Louis Lortie’s very first chords were a formidable call to arms, their depth, power and richness justifying at once his request to Wigmore Hall to hire a Fazioli instrument. Those still settling down, switching off phones or flicking through the programme were suddenly transported to Switzerland, and the Chapelle de Guillaume Tell. The ensuing very Lisztian tremolo passage is a typical challenge for the player. In a Liszt tremolo passage there are often voices and harmonic meanings that need to be revealed, and Lortie was masterly in this regard and not only in this item. The next three pieces of the Première année: Suisse (Au lac de Wallenstadt, Pastorale and Au bord d'une source) form a watery pastoral triptych, and here Lortie was gently reflective in evoking the serenely lyrical side of Liszt’s proto-impressionism, the Fazioli’s bell-like treble poetically exploited, his rubato subtle and persuasive.

Louis Lortie
© Elias

Of course the storm breaks in the next item, and the pastoral idyll ends as Orage sends any lingering shepherds scurrying for shelter from the torrent of fierce dissonances, sforzandi, and fortissimo rapid octaves, as this presto furioso discharged its tumultuous energy in Lortie’s fiery reading. The ensuing Vallée d'Obermann’s title comes from Senancour's philosophical novel Obermann, whose eponymous narrator asks the existential questions “What do I want? Who am I? What do I ask of nature?" quoted in Liszt’s score. Here Lortie was impressive in unfolding the narrative line, so that Liszt’s thematic transformation technique was gracefully delineated, and the crucial transitions seemed like new chapters in an unfolding tale. A neatly bucolic rendition of Eglogue and a deeply nostalgic Le mal du pays (Homesickness) led to the haunting Les cloches de Genève: Nocturne as Geneva’s churches combine in a caressing carillon.

After the first of our two intervals we went south for the Deuxième année: Italie. This book is less concerned with landscape and climate and more with art and literature. Thus Sposalizio refers to Raphael’s Milanese painting The Marriage of the Virgin, and Il penseroso to The Thinker, the statue by Michelangelo for the tomb of Lorenzo de Medici in Florence. The first was given by Lortie a mood of simple piety and wonder, and the second had him conjuring the gloomiest sounds from the bass of the Fazioli to suggest profundity of thought. Thence, via the jaunty little march of the Canzonetta del Salvator Rosa to literature and the group of three Petrarch sonnets, transcriptions of Liszt’s own settings of those poems. Lortie connected here with his inner tenor so successfully that we did not miss a vocalist, as his lyrical sensitivity evoked some audible sighs from not a few audience members as each one closed. Then to Heaven and Hell, courtesy of Dante and the closing item of the Deuxième année, known usually as the Dante Sonata. The opening descent of tritones (aka diabolus in musica) in double octaves was infernal all right, and Lortie’s performance was Mephistophelean in its command of the metaphysical turbulence of the work and the diabolically suggestive power of the passages that seem to draw upon Dante’s L’Inferno with the sounds of souls in torment. The glimpse of the Paradiso that Liszt offers later is not a final one. In the words of one commentator, at the end of the Dante Sonata “Hell has not frozen over”. Cue much clapping and cheering and gratitude for the second interval. The piano might have been glad too, as a technician came to attend to it during the break.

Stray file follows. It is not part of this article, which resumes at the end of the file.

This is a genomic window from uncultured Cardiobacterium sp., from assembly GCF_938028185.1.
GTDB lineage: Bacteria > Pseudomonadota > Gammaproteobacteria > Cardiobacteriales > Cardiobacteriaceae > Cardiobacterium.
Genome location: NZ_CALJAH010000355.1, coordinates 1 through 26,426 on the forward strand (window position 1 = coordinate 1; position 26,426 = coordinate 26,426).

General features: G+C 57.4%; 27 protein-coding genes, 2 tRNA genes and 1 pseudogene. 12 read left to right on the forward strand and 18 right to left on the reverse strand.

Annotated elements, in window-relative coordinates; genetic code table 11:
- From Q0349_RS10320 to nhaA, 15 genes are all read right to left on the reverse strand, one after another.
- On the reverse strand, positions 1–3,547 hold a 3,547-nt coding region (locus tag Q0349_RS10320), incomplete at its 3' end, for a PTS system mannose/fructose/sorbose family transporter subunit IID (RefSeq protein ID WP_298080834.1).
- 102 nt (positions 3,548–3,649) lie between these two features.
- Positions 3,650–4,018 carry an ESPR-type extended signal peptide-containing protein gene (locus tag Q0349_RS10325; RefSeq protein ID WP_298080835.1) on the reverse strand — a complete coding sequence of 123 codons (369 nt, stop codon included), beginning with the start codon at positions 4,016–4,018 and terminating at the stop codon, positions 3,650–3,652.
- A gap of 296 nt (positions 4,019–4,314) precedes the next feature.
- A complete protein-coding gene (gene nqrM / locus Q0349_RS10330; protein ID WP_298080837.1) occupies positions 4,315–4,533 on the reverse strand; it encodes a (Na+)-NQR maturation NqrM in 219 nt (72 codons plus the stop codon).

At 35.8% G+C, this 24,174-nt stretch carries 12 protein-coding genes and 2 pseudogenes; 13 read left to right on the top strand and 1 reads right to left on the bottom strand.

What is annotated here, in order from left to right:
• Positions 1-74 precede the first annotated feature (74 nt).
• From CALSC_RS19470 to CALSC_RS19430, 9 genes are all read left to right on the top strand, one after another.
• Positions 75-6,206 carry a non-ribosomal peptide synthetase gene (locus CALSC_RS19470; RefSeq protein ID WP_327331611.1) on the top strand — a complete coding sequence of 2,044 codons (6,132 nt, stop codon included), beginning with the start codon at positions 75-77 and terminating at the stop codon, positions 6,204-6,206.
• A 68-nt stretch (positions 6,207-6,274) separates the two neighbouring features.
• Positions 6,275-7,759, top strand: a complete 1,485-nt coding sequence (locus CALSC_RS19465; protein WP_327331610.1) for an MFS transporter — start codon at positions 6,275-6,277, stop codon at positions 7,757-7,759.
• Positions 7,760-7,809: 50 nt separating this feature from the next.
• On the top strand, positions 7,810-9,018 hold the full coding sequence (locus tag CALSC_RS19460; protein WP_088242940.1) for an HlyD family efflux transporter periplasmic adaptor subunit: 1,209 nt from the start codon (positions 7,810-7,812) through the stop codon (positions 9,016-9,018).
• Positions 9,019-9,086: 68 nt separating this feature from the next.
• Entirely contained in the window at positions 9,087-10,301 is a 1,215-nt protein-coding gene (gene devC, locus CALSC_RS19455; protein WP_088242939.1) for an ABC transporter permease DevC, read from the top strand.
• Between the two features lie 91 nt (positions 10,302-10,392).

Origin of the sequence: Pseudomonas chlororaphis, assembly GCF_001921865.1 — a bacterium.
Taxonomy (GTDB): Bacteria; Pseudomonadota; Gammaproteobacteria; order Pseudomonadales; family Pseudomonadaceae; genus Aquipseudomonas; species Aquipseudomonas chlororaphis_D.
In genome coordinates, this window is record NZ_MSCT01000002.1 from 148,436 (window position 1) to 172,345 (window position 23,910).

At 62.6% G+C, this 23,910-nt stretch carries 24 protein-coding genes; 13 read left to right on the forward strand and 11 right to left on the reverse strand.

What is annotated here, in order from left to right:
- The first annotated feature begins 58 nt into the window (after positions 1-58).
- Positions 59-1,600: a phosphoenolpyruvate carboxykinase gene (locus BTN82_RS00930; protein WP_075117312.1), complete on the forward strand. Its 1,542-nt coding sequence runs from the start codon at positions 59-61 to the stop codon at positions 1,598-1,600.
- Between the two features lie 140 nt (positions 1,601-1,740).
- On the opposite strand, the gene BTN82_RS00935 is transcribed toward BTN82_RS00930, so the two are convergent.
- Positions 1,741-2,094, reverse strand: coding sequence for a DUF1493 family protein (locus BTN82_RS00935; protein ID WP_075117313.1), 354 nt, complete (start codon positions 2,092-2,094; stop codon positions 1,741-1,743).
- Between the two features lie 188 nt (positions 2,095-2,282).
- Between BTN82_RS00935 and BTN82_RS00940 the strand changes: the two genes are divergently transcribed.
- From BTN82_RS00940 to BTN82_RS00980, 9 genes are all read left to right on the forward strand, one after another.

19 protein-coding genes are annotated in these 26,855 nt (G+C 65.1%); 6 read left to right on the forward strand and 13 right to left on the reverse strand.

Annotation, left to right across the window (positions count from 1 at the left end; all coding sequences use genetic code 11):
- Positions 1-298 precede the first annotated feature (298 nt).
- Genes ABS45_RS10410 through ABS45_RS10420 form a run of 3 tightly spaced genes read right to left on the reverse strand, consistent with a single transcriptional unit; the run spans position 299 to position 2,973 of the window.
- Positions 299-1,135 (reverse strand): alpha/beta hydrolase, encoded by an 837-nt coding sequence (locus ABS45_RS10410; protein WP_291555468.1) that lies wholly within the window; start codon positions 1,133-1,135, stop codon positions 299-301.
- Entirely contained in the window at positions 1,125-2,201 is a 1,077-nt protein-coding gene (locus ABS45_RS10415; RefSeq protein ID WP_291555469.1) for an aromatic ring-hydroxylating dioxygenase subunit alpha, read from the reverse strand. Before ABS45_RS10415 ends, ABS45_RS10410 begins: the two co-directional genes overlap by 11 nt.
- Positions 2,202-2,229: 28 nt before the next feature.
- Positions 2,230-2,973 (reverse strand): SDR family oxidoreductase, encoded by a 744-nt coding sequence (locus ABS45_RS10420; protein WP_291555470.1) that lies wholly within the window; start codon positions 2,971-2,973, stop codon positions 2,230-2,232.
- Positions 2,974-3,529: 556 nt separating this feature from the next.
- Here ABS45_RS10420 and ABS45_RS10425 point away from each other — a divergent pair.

The Troisième année is late Liszt, much more exploratory stylistically, the earlier riches supplanted by the typical austerity of a master’s late style. Not that the opening Angelus, another evocation of bells, is so elusive. Two of Liszt’s mighty threnodies appear next, as Aux cyprès de la Villa d'Este; Thrénodie I and II . The ancient cypress trees at the Villa d’Este seemingly provoked thoughts of lamentation. Certainly the second of these threnodies sounded death-haunted in Lortie’s hands, perhaps because he dwelt on Wagner’s “Tristan chord which it deploys. In Les jeux d'eaux à la Villa d'Este (The Fountains of the Villa d'Este) there is religious significance as Liszt inserted a passage from St John: “The water that I shall give him shall be in him a well of water springing up into everlasting life”. The plashing of the great fountain was beautifully evoked by Lortie’s fluent and gleaming playing, but the middle section (with that quote from the Evangelist) had plenty of spiritual gravitas also. So too did the final Sursum Corda (“Lift Up Your Hearts”), which provided a noble conclusion to an uplifting recital. The several empty seats were probably a comment on the current reputation of the composer more than that of the pianist. Both deserved a full house.